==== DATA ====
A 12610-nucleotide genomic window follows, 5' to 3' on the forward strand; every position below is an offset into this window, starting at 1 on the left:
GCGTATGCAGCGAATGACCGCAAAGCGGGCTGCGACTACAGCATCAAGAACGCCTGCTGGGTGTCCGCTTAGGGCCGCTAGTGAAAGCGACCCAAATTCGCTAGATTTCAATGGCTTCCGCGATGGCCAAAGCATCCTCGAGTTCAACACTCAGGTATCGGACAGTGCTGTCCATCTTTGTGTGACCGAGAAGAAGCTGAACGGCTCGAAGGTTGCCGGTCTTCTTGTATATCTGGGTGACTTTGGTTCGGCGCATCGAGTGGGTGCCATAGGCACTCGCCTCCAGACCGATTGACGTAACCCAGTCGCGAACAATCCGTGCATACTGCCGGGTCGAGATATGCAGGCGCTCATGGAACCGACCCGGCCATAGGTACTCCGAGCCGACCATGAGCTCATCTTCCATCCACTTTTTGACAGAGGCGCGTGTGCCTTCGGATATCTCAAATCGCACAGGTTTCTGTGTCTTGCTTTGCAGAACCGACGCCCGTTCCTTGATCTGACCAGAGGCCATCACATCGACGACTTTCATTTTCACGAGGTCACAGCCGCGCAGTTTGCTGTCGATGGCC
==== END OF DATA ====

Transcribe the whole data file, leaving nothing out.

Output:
A 12610-nucleotide genomic window follows, 5' to 3' on the forward strand; every position below is an offset into this window, starting at 1 on the left:
GCGTATGCAGCGAATGACCGCAAAGCGGGCTGCGACTACAGCATCAAGAACGCCTGCTGGGTGTCCGCTTAGGGCCGCTAGTGAAAGCGACCCAAATTCGCTAGATTTCAATGGCTTCCGCGATGGCCAAAGCATCCTCGAGTTCAACACTCAGGTATCGGACAGTGCTGTCCATCTTTGTGTGACCGAGAAGAAGCTGAACGGCTCGAAGGTTGCCGGTCTTCTTGTATATCTGGGTGACTTTGGTTCGGCGCATCGAGTGGGTGCCATAGGCACTCGCCTCCAGACCGATTGACGTAACCCAGTCGCGAACAATCCGTGCATACTGCCGGGTCGAGATATGCAGGCGCTCATGGAACCGACCCGGCCATAGGTACTCCGAGCCGACCATGAGCTCATCTTCCATCCACTTTTTGACAGAGGCGCGTGTGCCTTCGGATATCTCAAATCGCACAGGTTTCTGTGTCTTGCTTTGCAGAACCGACGCCCGTTCCTTGATCTGACCAGAGGCCATCACATCGACGACTTTCATTTTCACGAGGTCACAGCCGCGCAGTTTGCTGTCGATGGCC